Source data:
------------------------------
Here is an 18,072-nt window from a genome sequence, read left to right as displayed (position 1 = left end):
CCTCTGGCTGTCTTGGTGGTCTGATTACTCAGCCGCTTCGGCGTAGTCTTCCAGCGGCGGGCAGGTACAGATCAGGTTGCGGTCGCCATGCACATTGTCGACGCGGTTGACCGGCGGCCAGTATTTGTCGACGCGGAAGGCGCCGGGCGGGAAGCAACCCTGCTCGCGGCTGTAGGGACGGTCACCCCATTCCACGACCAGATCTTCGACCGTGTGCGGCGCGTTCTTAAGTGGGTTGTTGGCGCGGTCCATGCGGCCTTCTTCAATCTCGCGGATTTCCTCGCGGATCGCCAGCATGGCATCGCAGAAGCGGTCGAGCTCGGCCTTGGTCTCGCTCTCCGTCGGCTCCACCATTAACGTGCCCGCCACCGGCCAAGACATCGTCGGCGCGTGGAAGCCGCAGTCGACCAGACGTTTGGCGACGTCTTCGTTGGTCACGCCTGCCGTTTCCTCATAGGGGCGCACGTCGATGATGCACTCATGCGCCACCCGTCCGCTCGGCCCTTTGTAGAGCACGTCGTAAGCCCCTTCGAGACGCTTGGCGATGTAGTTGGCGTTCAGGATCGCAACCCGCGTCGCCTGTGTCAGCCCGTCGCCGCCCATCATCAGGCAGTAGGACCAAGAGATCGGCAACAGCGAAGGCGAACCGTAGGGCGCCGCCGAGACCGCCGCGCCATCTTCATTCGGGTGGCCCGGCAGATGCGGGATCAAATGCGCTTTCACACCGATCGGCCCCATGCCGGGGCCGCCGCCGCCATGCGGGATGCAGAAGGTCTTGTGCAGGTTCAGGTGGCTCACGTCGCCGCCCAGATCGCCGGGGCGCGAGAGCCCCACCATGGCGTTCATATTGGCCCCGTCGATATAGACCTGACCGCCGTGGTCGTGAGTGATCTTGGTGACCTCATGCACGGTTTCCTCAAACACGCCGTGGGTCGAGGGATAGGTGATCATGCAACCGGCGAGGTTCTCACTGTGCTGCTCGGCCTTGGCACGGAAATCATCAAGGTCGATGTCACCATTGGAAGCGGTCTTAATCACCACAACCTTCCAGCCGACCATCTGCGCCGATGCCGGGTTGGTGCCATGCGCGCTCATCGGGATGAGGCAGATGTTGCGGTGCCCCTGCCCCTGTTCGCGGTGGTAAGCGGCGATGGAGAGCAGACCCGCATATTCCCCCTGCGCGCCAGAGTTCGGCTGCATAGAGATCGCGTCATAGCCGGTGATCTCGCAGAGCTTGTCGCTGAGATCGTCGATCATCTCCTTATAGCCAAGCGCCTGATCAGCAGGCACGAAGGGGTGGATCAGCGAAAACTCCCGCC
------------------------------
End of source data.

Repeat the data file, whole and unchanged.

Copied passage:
Here is an 18,072-nt window from a genome sequence, read left to right as displayed (position 1 = left end):
CCTCTGGCTGTCTTGGTGGTCTGATTACTCAGCCGCTTCGGCGTAGTCTTCCAGCGGCGGGCAGGTACAGATCAGGTTGCGGTCGCCATGCACATTGTCGACGCGGTTGACCGGCGGCCAGTATTTGTCGACGCGGAAGGCGCCGGGCGGGAAGCAACCCTGCTCGCGGCTGTAGGGACGGTCACCCCATTCCACGACCAGATCTTCGACCGTGTGCGGCGCGTTCTTAAGTGGGTTGTTGGCGCGGTCCATGCGGCCTTCTTCAATCTCGCGGATTTCCTCGCGGATCGCCAGCATGGCATCGCAGAAGCGGTCGAGCTCGGCCTTGGTCTCGCTCTCCGTCGGCTCCACCATTAACGTGCCCGCCACCGGCCAAGACATCGTCGGCGCGTGGAAGCCGCAGTCGACCAGACGTTTGGCGACGTCTTCGTTGGTCACGCCTGCCGTTTCCTCATAGGGGCGCACGTCGATGATGCACTCATGCGCCACCCGTCCGCTCGGCCCTTTGTAGAGCACGTCGTAAGCCCCTTCGAGACGCTTGGCGATGTAGTTGGCGTTCAGGATCGCAACCCGCGTCGCCTGTGTCAGCCCGTCGCCGCCCATCATCAGGCAGTAGGACCAAGAGATCGGCAACAGCGAAGGCGAACCGTAGGGCGCCGCCGAGACCGCCGCGCCATCTTCATTCGGGTGGCCCGGCAGATGCGGGATCAAATGCGCTTTCACACCGATCGGCCCCATGCCGGGGCCGCCGCCGCCATGCGGGATGCAGAAGGTCTTGTGCAGGTTCAGGTGGCTCACGTCGCCGCCCAGATCGCCGGGGCGCGAGAGCCCCACCATGGCGTTCATATTGGCCCCGTCGATATAGACCTGACCGCCGTGGTCGTGAGTGATCTTGGTGACCTCATGCACGGTTTCCTCAAACACGCCGTGGGTCGAGGGATAGGTGATCATGCAACCGGCGAGGTTCTCACTGTGCTGCTCGGCCTTGGCACGGAAATCATCAAGGTCGATGTCACCATTGGAAGCGGTCTTAATCACCACAACCTTCCAGCCGACCATCTGCGCCGATGCCGGGTTGGTGCCATGCGCGCTCATCGGGATGAGGCAGATGTTGCGGTGCCCCTGCCCCTGTTCGCGGTGGTAAGCGGCGATGGAGAGCAGACCCGCATATTCCCCCTGCGCGCCAGAGTTCGGCTGCATAGAGATCGCGTCATAGCCGGTGATCTCGCAGAGCTTGTCGCTGAGATCGTCGATCATCTCCTTATAGCCAAGCGCCTGATCAGCAGGCACGAAGGGGTGGATCAGCGAAAACTCCCGCC